- “PRP is a safe and easy method for treating hair loss and has limited adverse effects. Optimization of this method depends on dosage, number of sessions and their intervals, and injection techniques. According to the results, the use of PRP due to its relatively high efficiency, low and tolerable side effects, and low recurrence rate can be a good method for the treatment of alopecia and hair loss.”
Do you have questions? Ask Dr. Darrow
Marc Darrow, MD., JD. is the medical director and founder of the Darrow Stem Cell Institute in Los Angeles, California. With over 23 years experience in regenerative medicine techniques and the treatment of thousands of patients, Dr. Darrow is considered a leading pioneer in the non-surgical treatment of degenerative Musculoskeletal Disorders and sports related injuries. Dr. Darrow has co-authored and continues to co-author leading edge medical research including the use of bone marrow derived stem cell therapy for shoulder, hip, knee and spinal disorders.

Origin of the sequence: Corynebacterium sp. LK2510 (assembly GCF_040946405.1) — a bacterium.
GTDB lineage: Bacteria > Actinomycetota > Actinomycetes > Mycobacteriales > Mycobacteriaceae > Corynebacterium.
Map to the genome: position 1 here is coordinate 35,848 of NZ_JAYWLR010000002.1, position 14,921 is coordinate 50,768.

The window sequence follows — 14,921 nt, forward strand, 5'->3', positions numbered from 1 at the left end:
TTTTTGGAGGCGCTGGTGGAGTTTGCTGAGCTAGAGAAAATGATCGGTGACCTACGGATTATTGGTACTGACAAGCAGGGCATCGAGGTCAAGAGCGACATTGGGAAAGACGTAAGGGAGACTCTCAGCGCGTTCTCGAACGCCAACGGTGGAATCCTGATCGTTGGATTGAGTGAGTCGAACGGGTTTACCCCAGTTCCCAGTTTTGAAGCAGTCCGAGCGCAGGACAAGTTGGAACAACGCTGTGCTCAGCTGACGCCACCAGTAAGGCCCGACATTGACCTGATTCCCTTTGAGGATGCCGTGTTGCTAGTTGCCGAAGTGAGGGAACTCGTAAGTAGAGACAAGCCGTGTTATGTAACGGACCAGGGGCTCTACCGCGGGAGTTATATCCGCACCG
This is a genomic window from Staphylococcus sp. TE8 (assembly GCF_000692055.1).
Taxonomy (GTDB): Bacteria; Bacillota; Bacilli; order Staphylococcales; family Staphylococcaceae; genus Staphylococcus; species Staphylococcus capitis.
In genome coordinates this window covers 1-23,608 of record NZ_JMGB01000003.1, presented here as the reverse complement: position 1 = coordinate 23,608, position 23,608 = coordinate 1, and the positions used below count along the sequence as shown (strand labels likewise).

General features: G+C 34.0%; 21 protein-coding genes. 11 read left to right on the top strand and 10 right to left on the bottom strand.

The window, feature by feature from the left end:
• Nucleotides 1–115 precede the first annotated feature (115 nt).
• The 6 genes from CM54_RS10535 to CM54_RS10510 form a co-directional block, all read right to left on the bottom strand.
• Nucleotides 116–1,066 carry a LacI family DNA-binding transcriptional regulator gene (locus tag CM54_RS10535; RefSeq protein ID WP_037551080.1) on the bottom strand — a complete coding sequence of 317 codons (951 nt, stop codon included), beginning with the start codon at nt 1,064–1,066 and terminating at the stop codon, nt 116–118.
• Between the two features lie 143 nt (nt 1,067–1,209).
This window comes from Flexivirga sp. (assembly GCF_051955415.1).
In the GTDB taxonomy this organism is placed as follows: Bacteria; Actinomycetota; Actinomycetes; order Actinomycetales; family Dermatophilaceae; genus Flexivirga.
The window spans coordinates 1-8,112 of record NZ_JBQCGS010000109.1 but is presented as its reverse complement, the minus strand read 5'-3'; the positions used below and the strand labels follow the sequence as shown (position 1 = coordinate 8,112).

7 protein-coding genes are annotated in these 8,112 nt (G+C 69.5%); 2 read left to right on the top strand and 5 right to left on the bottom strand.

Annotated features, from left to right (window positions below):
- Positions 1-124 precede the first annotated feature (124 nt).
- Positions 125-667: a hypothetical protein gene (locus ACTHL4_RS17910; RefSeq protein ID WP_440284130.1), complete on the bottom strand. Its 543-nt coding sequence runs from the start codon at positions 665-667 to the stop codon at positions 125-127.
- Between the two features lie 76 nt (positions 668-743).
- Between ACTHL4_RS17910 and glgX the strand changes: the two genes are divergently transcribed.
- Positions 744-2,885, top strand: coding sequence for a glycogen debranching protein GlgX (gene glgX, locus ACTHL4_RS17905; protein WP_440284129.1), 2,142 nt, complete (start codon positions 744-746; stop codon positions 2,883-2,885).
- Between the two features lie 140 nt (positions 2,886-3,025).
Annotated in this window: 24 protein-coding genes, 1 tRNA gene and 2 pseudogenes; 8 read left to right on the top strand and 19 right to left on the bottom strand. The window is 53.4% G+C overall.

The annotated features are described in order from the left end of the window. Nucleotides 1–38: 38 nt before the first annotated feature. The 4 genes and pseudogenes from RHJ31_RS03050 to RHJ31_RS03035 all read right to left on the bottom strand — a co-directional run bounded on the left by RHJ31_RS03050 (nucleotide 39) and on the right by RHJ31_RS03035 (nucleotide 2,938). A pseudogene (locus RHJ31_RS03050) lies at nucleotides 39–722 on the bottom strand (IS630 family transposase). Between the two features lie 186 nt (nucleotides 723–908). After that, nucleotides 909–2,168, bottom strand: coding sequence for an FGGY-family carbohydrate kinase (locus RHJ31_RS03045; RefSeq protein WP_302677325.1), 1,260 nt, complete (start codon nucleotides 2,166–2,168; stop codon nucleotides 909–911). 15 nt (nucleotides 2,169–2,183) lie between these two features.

A leading provider of stem cell therapy, platelet rich plasma and prolotherapy
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Stem cell and PRP injections for musculoskeletal conditions are not FDA approved. We do not treat disease. We do not offer IV treatments. There are no guarantees that this treatment will help you. Prior to our treatment, seek advice from your medical physician.
Neither Dr. Darrow, nor any associate, offer medical advice from this transmission. This information is offered for educational purposes only. The transmission of this information does not create a physician-patient relationship between you and Dr. Darrow or any associate. We do not guarantee the accuracy, completeness, usefulness or adequacy of any resource, information, product, or process available from this transmission. We cannot be responsible for the receipt of your email since spam filters and servers often block their receipt. If you have a medical issue, please call our office. If you have a medical emergency, please call 911.